Monday, February 26, 2007

Battlestar Galactica—Dirty Hands

The Upshot from the Sci-Fi Channel: After an accident nearly kills President Roslin (Mary McDonnell), Chief Tyrol (Aaron Douglas) defies Admiral Adama (Edward James Olmos) to demand safer working conditions throughout the fleet—and inadvertently makes himself the rallying point for a strike.

This was a disturbing and provocative episode on so many levels. A couple episodes ago in the Woman King, viewers got a hint of how ethnic differences from pre-Cylon attack society had carried over to create distrust and dissention throughout the fleet.

Dirty Hands carries the premise a step further and much more effectively by showing how the fleet is maintained and who it is who has to do the dirty work to maintain it.

We’ve had hints of this since the beginning of the show aboard ship—officers/pilots and enlisted deckhands/“knuckle-draggers”—but here we see that this informal but very real caste system is not just aboard Galactica.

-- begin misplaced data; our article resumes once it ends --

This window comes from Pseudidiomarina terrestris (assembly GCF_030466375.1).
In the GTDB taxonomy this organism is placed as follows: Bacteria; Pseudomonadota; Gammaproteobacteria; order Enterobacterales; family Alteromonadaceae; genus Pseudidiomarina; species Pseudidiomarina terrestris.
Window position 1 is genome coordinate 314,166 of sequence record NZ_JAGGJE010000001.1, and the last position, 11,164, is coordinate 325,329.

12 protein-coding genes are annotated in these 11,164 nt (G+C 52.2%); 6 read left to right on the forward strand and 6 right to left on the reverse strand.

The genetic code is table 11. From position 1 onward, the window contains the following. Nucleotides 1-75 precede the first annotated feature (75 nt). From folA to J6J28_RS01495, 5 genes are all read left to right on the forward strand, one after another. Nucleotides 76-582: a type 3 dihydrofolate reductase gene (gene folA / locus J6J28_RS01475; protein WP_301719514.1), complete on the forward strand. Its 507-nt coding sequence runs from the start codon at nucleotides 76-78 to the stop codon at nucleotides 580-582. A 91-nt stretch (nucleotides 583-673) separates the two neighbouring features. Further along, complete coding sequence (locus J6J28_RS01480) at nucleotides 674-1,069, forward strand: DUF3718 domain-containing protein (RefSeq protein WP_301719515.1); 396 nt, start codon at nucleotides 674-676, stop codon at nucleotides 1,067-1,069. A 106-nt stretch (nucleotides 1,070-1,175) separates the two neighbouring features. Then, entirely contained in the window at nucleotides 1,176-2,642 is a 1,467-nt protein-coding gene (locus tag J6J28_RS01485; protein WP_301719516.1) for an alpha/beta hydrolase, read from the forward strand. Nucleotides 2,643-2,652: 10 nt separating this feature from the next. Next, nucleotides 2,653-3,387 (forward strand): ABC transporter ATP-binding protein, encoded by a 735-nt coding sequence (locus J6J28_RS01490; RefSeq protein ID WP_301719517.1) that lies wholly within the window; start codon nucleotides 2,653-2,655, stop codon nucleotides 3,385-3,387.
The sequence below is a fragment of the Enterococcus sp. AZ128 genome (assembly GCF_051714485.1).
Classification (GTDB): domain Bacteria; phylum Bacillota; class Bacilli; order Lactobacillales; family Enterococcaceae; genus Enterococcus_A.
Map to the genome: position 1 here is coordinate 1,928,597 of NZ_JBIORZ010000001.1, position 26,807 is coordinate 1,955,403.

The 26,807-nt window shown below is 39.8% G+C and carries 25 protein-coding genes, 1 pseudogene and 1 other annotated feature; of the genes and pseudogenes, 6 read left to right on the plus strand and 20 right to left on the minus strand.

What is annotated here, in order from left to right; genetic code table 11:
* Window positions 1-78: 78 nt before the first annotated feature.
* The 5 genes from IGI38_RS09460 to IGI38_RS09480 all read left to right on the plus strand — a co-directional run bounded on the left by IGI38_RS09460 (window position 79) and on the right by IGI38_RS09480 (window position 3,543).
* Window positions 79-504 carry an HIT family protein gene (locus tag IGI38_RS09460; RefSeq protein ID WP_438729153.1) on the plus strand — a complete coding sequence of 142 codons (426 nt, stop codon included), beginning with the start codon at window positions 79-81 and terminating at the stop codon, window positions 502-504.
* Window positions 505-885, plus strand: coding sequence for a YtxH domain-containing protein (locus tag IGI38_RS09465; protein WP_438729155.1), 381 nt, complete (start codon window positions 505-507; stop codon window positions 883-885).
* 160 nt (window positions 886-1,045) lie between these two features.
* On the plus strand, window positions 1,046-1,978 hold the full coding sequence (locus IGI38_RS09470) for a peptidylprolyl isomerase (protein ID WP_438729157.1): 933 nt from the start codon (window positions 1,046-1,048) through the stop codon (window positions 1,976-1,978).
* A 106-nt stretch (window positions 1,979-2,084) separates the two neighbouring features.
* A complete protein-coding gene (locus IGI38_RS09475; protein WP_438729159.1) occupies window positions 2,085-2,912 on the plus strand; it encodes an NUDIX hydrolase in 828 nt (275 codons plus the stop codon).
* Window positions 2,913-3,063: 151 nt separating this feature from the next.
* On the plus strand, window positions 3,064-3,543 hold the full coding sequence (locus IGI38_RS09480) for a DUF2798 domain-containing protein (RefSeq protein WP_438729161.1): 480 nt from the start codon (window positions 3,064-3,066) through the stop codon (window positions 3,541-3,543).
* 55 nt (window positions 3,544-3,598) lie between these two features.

In post-holocaust colonial society—where the human race stands at 41,400—one’s position in the fleet depends very much on one’s skill set and more often than not, one’s skill set is determined by which colony a worker comes from. Capricans are traditionally white collar while Aerelons are farmers and laborers.

Aboard the tylium refinery ship Hitei Kan, work conditions are particularly harsh—18 hour days have been the norm since the original attacks and where children make up the assembly line.

Amid the harsh work conditions with no relief in sight and as pleas by the ship’s foreman fall on the deaf ears of Admiral Adama and President Roslin, former Colonial President and current Treason Defendant Gaius Baltar (James Callis) is seeking to recast himself as a political dissident.

Copies of Baltar’s manifesto—“My Triumphs, My Mistakes”—(think “Mein Kampf”) has made its way smuggled from his jail cell to throughout the fleet to the laborers hungry for new ideas, desperate to be understood and resentful that they are not being heard.

Adama and Roslin are not especially sympathetic—they are ALL overworked but the fleet needs that fuel to survive.